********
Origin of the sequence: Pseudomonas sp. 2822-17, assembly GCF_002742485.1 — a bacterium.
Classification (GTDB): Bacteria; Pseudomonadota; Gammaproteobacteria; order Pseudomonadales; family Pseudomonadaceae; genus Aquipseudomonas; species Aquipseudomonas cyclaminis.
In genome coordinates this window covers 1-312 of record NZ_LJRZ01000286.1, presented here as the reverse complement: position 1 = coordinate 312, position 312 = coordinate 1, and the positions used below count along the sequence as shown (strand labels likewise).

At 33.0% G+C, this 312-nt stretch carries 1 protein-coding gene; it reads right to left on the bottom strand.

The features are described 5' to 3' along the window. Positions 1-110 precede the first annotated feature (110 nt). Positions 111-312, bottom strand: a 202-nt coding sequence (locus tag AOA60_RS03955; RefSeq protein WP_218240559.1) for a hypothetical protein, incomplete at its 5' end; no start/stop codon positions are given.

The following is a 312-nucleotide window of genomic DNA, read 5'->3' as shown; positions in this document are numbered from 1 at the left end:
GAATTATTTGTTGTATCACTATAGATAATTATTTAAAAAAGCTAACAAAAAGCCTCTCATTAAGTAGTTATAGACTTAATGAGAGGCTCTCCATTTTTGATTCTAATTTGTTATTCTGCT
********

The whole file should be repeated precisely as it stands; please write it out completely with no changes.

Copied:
Origin of the sequence: Pseudomonas sp. 2822-17, assembly GCF_002742485.1 — a bacterium.
Classification (GTDB): Bacteria; Pseudomonadota; Gammaproteobacteria; order Pseudomonadales; family Pseudomonadaceae; genus Aquipseudomonas; species Aquipseudomonas cyclaminis.
In genome coordinates this window covers 1-312 of record NZ_LJRZ01000286.1, presented here as the reverse complement: position 1 = coordinate 312, position 312 = coordinate 1, and the positions used below count along the sequence as shown (strand labels likewise).

At 33.0% G+C, this 312-nt stretch carries 1 protein-coding gene; it reads right to left on the bottom strand.

The features are described 5' to 3' along the window. Positions 1-110 precede the first annotated feature (110 nt). Positions 111-312, bottom strand: a 202-nt coding sequence (locus tag AOA60_RS03955; RefSeq protein WP_218240559.1) for a hypothetical protein, incomplete at its 5' end; no start/stop codon positions are given.

The following is a 312-nucleotide window of genomic DNA, read 5'->3' as shown; positions in this document are numbered from 1 at the left end:
GAATTATTTGTTGTATCACTATAGATAATTATTTAAAAAAGCTAACAAAAAGCCTCTCATTAAGTAGTTATAGACTTAATGAGAGGCTCTCCATTTTTGATTCTAATTTGTTATTCTGCT